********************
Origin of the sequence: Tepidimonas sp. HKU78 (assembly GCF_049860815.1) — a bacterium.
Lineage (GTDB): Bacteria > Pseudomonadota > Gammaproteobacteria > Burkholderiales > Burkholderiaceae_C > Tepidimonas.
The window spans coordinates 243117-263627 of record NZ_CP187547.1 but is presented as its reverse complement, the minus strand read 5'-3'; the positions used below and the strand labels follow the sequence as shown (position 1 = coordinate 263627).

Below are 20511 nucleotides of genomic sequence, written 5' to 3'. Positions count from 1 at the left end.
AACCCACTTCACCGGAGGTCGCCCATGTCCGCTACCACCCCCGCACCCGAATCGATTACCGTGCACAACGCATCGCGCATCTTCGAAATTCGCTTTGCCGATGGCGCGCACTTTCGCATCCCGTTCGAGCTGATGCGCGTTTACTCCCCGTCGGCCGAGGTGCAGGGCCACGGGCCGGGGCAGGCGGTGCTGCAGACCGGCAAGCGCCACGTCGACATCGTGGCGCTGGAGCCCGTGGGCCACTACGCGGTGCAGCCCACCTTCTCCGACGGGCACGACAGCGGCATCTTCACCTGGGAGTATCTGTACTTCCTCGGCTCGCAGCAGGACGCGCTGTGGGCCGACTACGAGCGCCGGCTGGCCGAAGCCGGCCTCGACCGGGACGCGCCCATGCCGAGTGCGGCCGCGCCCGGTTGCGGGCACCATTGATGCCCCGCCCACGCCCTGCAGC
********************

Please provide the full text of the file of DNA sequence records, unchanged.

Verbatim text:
Origin of the sequence: Tepidimonas sp. HKU78 (assembly GCF_049860815.1) — a bacterium.
Lineage (GTDB): Bacteria > Pseudomonadota > Gammaproteobacteria > Burkholderiales > Burkholderiaceae_C > Tepidimonas.
The window spans coordinates 243117-263627 of record NZ_CP187547.1 but is presented as its reverse complement, the minus strand read 5'-3'; the positions used below and the strand labels follow the sequence as shown (position 1 = coordinate 263627).

Below are 20511 nucleotides of genomic sequence, written 5' to 3'. Positions count from 1 at the left end.
AACCCACTTCACCGGAGGTCGCCCATGTCCGCTACCACCCCCGCACCCGAATCGATTACCGTGCACAACGCATCGCGCATCTTCGAAATTCGCTTTGCCGATGGCGCGCACTTTCGCATCCCGTTCGAGCTGATGCGCGTTTACTCCCCGTCGGCCGAGGTGCAGGGCCACGGGCCGGGGCAGGCGGTGCTGCAGACCGGCAAGCGCCACGTCGACATCGTGGCGCTGGAGCCCGTGGGCCACTACGCGGTGCAGCCCACCTTCTCCGACGGGCACGACAGCGGCATCTTCACCTGGGAGTATCTGTACTTCCTCGGCTCGCAGCAGGACGCGCTGTGGGCCGACTACGAGCGCCGGCTGGCCGAAGCCGGCCTCGACCGGGACGCGCCCATGCCGAGTGCGGCCGCGCCCGGTTGCGGGCACCATTGATGCCCCGCCCACGCCCTGCAGC